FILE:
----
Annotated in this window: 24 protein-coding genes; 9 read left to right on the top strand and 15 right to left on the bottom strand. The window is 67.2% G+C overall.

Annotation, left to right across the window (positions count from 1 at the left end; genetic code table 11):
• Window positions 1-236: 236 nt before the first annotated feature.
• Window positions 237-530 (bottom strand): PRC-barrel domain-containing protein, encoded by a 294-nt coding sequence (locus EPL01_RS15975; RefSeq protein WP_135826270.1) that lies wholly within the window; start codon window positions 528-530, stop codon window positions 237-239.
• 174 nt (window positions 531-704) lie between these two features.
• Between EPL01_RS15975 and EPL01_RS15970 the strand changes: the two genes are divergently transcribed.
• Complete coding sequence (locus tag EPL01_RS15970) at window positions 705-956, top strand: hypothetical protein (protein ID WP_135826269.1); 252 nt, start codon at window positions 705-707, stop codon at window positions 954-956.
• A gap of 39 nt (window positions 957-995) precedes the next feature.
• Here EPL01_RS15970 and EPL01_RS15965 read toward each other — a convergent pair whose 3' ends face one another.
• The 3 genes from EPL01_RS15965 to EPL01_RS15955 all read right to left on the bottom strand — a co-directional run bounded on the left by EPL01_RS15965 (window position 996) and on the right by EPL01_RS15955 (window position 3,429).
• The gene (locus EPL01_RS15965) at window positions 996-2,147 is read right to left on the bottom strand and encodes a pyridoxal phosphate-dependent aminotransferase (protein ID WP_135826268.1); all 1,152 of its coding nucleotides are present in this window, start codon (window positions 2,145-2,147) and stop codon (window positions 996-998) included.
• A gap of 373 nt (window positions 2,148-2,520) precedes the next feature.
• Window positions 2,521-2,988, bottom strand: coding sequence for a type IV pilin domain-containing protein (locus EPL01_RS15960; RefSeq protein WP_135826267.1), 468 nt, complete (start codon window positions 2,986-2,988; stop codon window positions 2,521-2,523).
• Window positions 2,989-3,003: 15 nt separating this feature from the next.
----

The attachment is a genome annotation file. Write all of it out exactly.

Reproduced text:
Annotated in this window: 24 protein-coding genes; 9 read left to right on the top strand and 15 right to left on the bottom strand. The window is 67.2% G+C overall.

Annotation, left to right across the window (positions count from 1 at the left end; genetic code table 11):
• Window positions 1-236: 236 nt before the first annotated feature.
• Window positions 237-530 (bottom strand): PRC-barrel domain-containing protein, encoded by a 294-nt coding sequence (locus EPL01_RS15975; RefSeq protein WP_135826270.1) that lies wholly within the window; start codon window positions 528-530, stop codon window positions 237-239.
• 174 nt (window positions 531-704) lie between these two features.
• Between EPL01_RS15975 and EPL01_RS15970 the strand changes: the two genes are divergently transcribed.
• Complete coding sequence (locus tag EPL01_RS15970) at window positions 705-956, top strand: hypothetical protein (protein ID WP_135826269.1); 252 nt, start codon at window positions 705-707, stop codon at window positions 954-956.
• A gap of 39 nt (window positions 957-995) precedes the next feature.
• Here EPL01_RS15970 and EPL01_RS15965 read toward each other — a convergent pair whose 3' ends face one another.
• The 3 genes from EPL01_RS15965 to EPL01_RS15955 all read right to left on the bottom strand — a co-directional run bounded on the left by EPL01_RS15965 (window position 996) and on the right by EPL01_RS15955 (window position 3,429).
• The gene (locus EPL01_RS15965) at window positions 996-2,147 is read right to left on the bottom strand and encodes a pyridoxal phosphate-dependent aminotransferase (protein ID WP_135826268.1); all 1,152 of its coding nucleotides are present in this window, start codon (window positions 2,145-2,147) and stop codon (window positions 996-998) included.
• A gap of 373 nt (window positions 2,148-2,520) precedes the next feature.
• Window positions 2,521-2,988, bottom strand: coding sequence for a type IV pilin domain-containing protein (locus EPL01_RS15960; RefSeq protein WP_135826267.1), 468 nt, complete (start codon window positions 2,986-2,988; stop codon window positions 2,521-2,523).
• Window positions 2,989-3,003: 15 nt separating this feature from the next.